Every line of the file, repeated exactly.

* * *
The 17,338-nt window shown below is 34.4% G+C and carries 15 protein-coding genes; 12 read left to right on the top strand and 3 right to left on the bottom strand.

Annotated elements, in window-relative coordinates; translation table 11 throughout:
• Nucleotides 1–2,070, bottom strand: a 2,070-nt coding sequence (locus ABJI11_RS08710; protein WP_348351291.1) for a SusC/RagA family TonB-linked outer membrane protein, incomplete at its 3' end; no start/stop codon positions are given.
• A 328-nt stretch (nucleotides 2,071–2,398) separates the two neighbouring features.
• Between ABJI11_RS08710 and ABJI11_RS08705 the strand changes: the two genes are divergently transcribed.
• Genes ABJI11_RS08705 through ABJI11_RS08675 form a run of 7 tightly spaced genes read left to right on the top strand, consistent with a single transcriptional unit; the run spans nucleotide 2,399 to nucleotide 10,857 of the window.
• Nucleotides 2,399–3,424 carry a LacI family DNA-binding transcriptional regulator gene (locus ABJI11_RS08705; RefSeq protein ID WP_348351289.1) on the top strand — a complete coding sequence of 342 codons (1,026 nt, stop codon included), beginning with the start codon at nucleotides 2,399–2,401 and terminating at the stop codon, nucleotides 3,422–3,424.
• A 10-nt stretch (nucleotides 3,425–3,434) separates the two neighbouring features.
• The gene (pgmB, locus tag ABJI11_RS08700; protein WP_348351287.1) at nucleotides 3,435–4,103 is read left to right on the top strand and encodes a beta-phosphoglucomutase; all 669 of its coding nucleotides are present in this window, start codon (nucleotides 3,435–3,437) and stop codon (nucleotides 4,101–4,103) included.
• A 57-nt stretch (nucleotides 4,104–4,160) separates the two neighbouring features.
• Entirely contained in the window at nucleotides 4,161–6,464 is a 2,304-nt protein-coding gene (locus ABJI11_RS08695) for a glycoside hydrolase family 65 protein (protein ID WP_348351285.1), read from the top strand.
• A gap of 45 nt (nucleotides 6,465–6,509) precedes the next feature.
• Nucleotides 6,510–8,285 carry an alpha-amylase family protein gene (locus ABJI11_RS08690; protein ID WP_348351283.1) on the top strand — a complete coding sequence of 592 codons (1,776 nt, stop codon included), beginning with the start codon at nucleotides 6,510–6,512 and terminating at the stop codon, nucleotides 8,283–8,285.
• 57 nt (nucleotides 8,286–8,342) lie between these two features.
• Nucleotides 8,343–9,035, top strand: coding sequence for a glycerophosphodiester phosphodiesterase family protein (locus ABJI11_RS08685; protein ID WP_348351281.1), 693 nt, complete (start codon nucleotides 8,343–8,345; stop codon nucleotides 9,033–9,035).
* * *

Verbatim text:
The 17,338-nt window shown below is 34.4% G+C and carries 15 protein-coding genes; 12 read left to right on the top strand and 3 right to left on the bottom strand.

Annotated elements, in window-relative coordinates; translation table 11 throughout:
• Nucleotides 1–2,070, bottom strand: a 2,070-nt coding sequence (locus ABJI11_RS08710; protein WP_348351291.1) for a SusC/RagA family TonB-linked outer membrane protein, incomplete at its 3' end; no start/stop codon positions are given.
• A 328-nt stretch (nucleotides 2,071–2,398) separates the two neighbouring features.
• Between ABJI11_RS08710 and ABJI11_RS08705 the strand changes: the two genes are divergently transcribed.
• Genes ABJI11_RS08705 through ABJI11_RS08675 form a run of 7 tightly spaced genes read left to right on the top strand, consistent with a single transcriptional unit; the run spans nucleotide 2,399 to nucleotide 10,857 of the window.
• Nucleotides 2,399–3,424 carry a LacI family DNA-binding transcriptional regulator gene (locus ABJI11_RS08705; RefSeq protein ID WP_348351289.1) on the top strand — a complete coding sequence of 342 codons (1,026 nt, stop codon included), beginning with the start codon at nucleotides 2,399–2,401 and terminating at the stop codon, nucleotides 3,422–3,424.
• A 10-nt stretch (nucleotides 3,425–3,434) separates the two neighbouring features.
• The gene (pgmB, locus tag ABJI11_RS08700; protein WP_348351287.1) at nucleotides 3,435–4,103 is read left to right on the top strand and encodes a beta-phosphoglucomutase; all 669 of its coding nucleotides are present in this window, start codon (nucleotides 3,435–3,437) and stop codon (nucleotides 4,101–4,103) included.
• A 57-nt stretch (nucleotides 4,104–4,160) separates the two neighbouring features.
• Entirely contained in the window at nucleotides 4,161–6,464 is a 2,304-nt protein-coding gene (locus ABJI11_RS08695) for a glycoside hydrolase family 65 protein (protein ID WP_348351285.1), read from the top strand.
• A gap of 45 nt (nucleotides 6,465–6,509) precedes the next feature.
• Nucleotides 6,510–8,285 carry an alpha-amylase family protein gene (locus ABJI11_RS08690; protein ID WP_348351283.1) on the top strand — a complete coding sequence of 592 codons (1,776 nt, stop codon included), beginning with the start codon at nucleotides 6,510–6,512 and terminating at the stop codon, nucleotides 8,283–8,285.
• 57 nt (nucleotides 8,286–8,342) lie between these two features.
• Nucleotides 8,343–9,035, top strand: coding sequence for a glycerophosphodiester phosphodiesterase family protein (locus ABJI11_RS08685; protein ID WP_348351281.1), 693 nt, complete (start codon nucleotides 8,343–8,345; stop codon nucleotides 9,033–9,035).